I made a guide to easy fruit for Baltimore a few years ago, it should be similar for you:
Since writing this I would say leave out the pomegranates, they are easy but getting reliable production may be difficult – just about the time my bushes started to produce they froze back to the ground.
I would say persimmons is the #1 fruit for you, and after that jujube and mulberry. Also if you don’t mind vines, kiwis are super easy.
Pears can be somewhat easy but stinkbugs in recent years have made them more difficult than they used to be. Peaches plums cherries apples are all harder.
Not sure about the other fruits, but you should be in a great apple growing area!
Just south of you is Fredrick County Virginia (Winchester), and just north of you is Adams County Pennsylvania. One of the largest apple growers in the US is located in the Winchester (Fredrick County) area.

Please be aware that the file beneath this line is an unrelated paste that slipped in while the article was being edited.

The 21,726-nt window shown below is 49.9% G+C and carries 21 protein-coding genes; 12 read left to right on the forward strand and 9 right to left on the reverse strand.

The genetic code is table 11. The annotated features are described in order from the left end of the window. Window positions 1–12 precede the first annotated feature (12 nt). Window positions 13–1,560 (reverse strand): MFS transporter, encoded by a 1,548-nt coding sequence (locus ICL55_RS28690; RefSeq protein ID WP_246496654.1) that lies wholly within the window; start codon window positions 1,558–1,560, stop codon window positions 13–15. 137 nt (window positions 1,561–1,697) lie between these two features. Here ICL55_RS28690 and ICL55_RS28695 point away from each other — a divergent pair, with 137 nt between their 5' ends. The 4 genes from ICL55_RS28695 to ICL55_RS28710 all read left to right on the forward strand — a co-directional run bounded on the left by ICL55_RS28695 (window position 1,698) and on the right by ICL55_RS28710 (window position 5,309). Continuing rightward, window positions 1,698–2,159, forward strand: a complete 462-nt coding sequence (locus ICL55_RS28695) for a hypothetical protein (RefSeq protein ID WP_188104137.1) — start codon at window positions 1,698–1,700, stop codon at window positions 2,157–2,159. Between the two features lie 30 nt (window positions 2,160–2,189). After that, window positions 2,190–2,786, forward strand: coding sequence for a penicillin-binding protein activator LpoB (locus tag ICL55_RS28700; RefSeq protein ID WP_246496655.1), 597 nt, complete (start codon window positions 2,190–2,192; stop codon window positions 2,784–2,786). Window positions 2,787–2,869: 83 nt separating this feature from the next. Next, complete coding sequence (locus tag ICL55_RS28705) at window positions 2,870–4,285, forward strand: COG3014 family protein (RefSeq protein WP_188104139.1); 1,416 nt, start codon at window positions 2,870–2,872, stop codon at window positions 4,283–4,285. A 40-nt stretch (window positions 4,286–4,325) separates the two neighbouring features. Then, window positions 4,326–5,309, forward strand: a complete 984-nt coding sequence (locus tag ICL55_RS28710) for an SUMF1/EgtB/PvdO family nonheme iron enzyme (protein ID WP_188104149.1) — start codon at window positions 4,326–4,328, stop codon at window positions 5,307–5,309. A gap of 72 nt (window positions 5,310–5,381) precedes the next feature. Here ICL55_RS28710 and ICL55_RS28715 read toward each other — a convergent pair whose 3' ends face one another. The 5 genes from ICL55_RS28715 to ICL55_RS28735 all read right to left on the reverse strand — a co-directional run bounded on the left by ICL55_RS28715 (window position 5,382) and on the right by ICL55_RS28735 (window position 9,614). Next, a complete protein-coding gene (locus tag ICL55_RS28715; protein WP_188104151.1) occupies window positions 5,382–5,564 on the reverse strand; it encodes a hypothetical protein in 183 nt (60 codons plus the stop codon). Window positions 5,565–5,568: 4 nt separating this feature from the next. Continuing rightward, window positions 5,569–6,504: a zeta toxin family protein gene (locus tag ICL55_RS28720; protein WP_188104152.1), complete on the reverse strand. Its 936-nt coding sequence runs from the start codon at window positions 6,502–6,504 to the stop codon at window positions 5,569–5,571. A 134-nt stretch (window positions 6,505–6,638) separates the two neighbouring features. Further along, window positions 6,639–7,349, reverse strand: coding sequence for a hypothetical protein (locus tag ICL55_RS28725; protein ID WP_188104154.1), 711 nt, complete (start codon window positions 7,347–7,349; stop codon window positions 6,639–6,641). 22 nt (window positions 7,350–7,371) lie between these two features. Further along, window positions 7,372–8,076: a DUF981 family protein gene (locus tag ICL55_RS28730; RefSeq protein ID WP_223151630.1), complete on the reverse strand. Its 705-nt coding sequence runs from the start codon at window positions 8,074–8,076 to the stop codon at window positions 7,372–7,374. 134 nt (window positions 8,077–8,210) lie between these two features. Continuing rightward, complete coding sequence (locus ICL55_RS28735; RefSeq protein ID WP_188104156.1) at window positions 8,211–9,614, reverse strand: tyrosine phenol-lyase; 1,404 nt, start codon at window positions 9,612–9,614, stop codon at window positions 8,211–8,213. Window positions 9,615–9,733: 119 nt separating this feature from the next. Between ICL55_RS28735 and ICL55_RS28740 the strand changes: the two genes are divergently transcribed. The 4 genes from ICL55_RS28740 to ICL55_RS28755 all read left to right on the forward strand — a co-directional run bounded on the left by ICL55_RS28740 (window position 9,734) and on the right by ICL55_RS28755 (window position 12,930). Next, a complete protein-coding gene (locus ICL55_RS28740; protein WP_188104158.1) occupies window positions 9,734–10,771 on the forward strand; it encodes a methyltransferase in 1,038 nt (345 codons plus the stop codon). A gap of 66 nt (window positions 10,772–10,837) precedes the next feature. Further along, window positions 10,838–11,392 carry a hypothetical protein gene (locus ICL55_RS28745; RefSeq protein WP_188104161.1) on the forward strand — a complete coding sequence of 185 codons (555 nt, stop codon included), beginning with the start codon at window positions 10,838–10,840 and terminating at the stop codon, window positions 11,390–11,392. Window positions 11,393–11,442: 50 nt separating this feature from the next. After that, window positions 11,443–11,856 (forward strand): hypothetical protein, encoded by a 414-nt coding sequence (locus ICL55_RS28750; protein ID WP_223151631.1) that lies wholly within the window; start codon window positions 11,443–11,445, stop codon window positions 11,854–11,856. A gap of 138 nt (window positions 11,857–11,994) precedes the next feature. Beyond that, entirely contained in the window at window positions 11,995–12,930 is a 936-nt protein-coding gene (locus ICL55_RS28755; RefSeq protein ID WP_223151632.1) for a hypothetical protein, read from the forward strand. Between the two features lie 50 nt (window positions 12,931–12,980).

I’m actually in the DC metro area (South Alexandria, specifically), which means my summer weather is significantly hotter and more humid than Winchester and no doubt Adams County, too. Consequently I’m likely to run into some of the same issues as Scott with certain types of apples lacking flavor and suffering from watercore due to excessive heat. The Weather Channel Online lists the average hi / lo temps for this area as 89 / 71 in July, 87 / 70 in August, and 80 / 63 in September. With rainfall averaging over 3 inches / month across that time span, it gets pretty humid.
How much of a step up is it from pears and apples to plums for someone in my area?
Also, sour (pie) cherries are significantly more likely to succeed here than sweet cherries, correct?
As to the fruit tree types that aren’t likely to do well around here, it’s primarily that they just won’t bear decent fruit, as opposed just limping along or outright dying (other than for fireblight strikes), correct?